When draftingthecaribbean spoke to Albury she gave us her impression of the race and spoke about her tactics

“I was trying to take out the first 50 faster than I had previously this summer. It went well considering I didn’t rest for this meet, so I am hoping that rest will help me bring the last 50 home a little better. Excited for CAC and to represent the Bahamas one more time this summer!”

Team Bahamas will also be represented at the 2018 CAC Games from July 20 to 25 in Barranquilla, Colombia by Olympian Joanna Evans (Rio 2016),Lilly Higgs,Laura Morley, Izaak Bastian, Kohen Kerr and N’Nhyn Fernander

Bahamas women
Bahamas women on 2018 CAC team from left to right Evans,Higgs and Morley

Bahamas men
Bahamas men on 2018 CAC team from left to righ Bastian, Fernander and Kerr

 

 

2018 REV National Swimming Championships LAMAR TAYLOR CLOSES IN ON BECOMING THE FASTEST 13-14 SWIMMER IN THE ENGLISH SPEAKING CARIFTA REGION OF ALL TIME, LOWERS THREE NATIONAL RECORDS IN SIX GOLD MEDAL PERFORMANCE

When Lamar Taylor had been disqualified in the Championship final in the boys 13-14 50 metre freestyle at the 2017 CCCAN Championships after qualifying with a time of 25.18  in  July  he told draftingthecaribbean would be using that moment as inspiration to be even faster . Less than than a year later he has been true to his word by breaking the national record in the 50 metre freestyle and closing in on being the fastest 13-14 swimmer from the English speaking CARIFTA region OF all time.

Lamar Taylor UANA
CARIFTA region’s top 13-14 boy at the UANA Cup Lamar Taylor of The Bahamas

Since last summer the Freeport Aquatics swimmer has blazed a trail to become the fastest regional swimmer this season in the 13-14 age category. At the inaugural  UANA Cup in Coral Springs Florida he was the top CARIFTA swimmer as he won Silver in a time of 24.57, the Gold went to Mexican Victor Salcedo Carrillo who out touched him with a 24.56.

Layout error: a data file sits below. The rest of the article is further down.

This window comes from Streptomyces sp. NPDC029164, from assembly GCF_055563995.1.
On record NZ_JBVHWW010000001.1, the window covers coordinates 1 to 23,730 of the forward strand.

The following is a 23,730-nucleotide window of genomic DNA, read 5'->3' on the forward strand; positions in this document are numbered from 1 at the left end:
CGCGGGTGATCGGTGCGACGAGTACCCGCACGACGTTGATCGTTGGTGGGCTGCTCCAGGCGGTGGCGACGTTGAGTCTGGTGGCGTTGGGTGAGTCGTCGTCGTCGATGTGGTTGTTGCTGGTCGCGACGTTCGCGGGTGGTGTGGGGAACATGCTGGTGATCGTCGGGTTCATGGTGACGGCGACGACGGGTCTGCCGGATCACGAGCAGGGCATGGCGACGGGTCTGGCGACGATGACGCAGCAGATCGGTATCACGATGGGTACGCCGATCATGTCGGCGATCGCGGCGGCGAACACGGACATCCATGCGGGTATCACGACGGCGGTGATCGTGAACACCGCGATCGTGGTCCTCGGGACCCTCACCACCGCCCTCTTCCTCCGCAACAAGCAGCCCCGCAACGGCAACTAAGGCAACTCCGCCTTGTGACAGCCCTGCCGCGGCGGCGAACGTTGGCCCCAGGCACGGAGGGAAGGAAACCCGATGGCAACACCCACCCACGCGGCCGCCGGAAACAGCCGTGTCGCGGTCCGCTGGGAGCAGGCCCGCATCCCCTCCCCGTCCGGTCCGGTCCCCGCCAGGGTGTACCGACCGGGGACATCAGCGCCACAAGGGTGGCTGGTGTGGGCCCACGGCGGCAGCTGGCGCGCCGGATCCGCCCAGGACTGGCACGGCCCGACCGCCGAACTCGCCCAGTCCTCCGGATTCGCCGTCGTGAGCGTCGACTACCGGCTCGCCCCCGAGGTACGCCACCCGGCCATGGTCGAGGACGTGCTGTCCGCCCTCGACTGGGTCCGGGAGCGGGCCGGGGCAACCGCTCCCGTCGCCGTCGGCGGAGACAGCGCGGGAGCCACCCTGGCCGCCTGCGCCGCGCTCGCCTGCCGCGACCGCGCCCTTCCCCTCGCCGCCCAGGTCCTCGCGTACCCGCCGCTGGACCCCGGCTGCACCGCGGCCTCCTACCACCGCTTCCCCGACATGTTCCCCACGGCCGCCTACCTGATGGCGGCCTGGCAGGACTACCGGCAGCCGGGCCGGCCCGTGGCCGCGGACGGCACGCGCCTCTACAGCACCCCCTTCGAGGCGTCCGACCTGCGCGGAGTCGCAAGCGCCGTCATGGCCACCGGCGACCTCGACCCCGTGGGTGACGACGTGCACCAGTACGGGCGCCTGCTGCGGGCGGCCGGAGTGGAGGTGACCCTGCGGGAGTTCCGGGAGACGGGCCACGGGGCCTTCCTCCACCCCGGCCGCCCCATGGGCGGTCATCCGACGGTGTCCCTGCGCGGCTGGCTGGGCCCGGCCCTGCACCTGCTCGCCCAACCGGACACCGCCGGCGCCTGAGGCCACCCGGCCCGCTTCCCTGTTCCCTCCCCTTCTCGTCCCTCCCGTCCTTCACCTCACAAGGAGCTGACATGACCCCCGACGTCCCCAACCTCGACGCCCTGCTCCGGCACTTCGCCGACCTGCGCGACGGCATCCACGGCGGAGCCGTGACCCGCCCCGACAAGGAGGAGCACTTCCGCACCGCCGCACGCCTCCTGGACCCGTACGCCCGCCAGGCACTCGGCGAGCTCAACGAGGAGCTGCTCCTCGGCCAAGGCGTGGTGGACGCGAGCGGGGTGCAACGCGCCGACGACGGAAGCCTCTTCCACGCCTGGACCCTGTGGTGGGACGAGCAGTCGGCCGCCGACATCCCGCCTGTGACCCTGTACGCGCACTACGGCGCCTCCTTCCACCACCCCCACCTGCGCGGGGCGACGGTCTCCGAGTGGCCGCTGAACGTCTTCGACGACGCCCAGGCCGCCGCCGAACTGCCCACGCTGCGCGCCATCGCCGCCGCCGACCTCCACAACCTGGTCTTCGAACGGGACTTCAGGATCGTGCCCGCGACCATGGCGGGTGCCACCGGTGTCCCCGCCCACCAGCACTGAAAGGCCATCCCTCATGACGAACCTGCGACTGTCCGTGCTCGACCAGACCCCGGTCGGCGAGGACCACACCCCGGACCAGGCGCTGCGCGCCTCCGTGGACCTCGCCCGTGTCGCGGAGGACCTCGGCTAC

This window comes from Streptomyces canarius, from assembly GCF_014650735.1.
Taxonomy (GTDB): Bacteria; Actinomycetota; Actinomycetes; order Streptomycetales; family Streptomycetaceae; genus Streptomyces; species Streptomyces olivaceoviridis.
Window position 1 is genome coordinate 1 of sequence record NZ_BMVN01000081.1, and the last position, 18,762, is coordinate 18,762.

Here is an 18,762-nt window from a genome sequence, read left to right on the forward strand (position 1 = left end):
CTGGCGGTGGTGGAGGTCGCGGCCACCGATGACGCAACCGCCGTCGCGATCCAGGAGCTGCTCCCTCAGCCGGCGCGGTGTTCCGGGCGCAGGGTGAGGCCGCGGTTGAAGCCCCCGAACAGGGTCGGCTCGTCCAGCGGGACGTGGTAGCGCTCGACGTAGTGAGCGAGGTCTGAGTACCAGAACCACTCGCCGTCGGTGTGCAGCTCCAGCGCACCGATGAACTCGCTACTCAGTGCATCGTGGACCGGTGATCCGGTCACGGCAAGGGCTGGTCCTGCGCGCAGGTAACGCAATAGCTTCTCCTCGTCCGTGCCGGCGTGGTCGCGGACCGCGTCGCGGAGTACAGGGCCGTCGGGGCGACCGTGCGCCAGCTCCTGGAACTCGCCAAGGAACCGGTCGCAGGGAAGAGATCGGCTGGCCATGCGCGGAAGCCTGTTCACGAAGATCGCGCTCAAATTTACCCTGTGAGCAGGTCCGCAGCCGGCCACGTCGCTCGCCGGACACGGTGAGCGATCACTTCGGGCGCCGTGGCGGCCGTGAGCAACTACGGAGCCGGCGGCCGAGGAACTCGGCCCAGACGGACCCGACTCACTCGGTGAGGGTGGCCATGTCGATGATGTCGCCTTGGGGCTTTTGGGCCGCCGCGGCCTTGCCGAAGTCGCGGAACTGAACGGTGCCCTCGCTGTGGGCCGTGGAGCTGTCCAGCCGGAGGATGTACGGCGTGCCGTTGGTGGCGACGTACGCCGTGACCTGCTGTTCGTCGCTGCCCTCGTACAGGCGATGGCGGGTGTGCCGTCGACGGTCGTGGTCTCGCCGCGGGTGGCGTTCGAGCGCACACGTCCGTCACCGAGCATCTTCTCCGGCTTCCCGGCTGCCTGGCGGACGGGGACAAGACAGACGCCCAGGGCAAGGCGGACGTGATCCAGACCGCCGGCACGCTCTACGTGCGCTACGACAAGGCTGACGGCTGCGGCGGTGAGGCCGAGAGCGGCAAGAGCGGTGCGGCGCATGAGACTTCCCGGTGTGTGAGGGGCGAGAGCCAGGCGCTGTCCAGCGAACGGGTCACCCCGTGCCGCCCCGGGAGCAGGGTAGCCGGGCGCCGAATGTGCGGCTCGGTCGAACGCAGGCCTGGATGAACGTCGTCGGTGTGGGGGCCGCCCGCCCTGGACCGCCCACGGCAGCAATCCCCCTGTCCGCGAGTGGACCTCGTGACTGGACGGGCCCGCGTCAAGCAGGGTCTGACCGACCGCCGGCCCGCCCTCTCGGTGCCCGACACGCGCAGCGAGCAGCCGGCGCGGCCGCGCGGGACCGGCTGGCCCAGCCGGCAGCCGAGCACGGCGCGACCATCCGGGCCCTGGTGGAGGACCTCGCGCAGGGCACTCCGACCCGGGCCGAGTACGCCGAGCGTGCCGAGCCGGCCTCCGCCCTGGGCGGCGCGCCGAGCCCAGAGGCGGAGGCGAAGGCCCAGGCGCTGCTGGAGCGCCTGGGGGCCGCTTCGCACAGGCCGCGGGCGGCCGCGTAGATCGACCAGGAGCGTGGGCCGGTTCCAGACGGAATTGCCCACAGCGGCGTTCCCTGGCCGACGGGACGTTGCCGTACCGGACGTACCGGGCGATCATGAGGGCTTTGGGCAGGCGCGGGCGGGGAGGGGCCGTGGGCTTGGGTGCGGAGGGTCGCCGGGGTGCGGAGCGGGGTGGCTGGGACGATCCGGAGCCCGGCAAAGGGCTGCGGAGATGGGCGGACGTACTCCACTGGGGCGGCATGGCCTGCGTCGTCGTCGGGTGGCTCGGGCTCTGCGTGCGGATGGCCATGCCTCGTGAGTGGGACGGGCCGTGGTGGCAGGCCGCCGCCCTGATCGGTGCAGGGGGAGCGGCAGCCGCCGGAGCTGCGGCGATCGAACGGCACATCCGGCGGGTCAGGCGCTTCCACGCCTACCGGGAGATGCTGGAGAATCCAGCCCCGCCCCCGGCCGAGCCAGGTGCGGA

At the CARIFTA Championships in Kingston Jamaica he took the Gold medal in a then personal best of 24.27 . He took the title convincingly as he was more than half a second ahead of the field . In that race he was just short of the national and CARIFTA record of  24.25 set by countryman Izaak Bastian.

Izaak celebrates
Bastian celebrates Record swim Photo courtesy of Mike C Lyn

At the 2018 Rev national he would make no mistake as he clocked a new PB, Championship record and age group national record of 24.06. In the final he was in scintillating form as he took the title in a time of 23.79. Lowered in the process was the Bastian’s 2016 meet record of 24.56.

Joshua Romany
Joshua Romany

The next milestone is getting past the 23.77 of Trinidad and Tobago’s Joshua Romany which stands as the fastest performance by a 13-14 swimmer from the English speaking CARIFTA region.

Crox Acuna rtve.es
Crox Acuña Photo courtesy of rtve.es

 

Already the top seed in the race for the upcoming CCCAN Championships in Aruba he is now faster the meet record of 24.10 held by Venezuela’s  Olympian Crox Acuña (Beijing 2008 and London 2012).

Event CCCAN 2017 UANA CARIFTA Nationals
50 metre freestyle DQ 25.18 heats 24.57 Silver * 24.27 Gold 24.06,23.79 Gold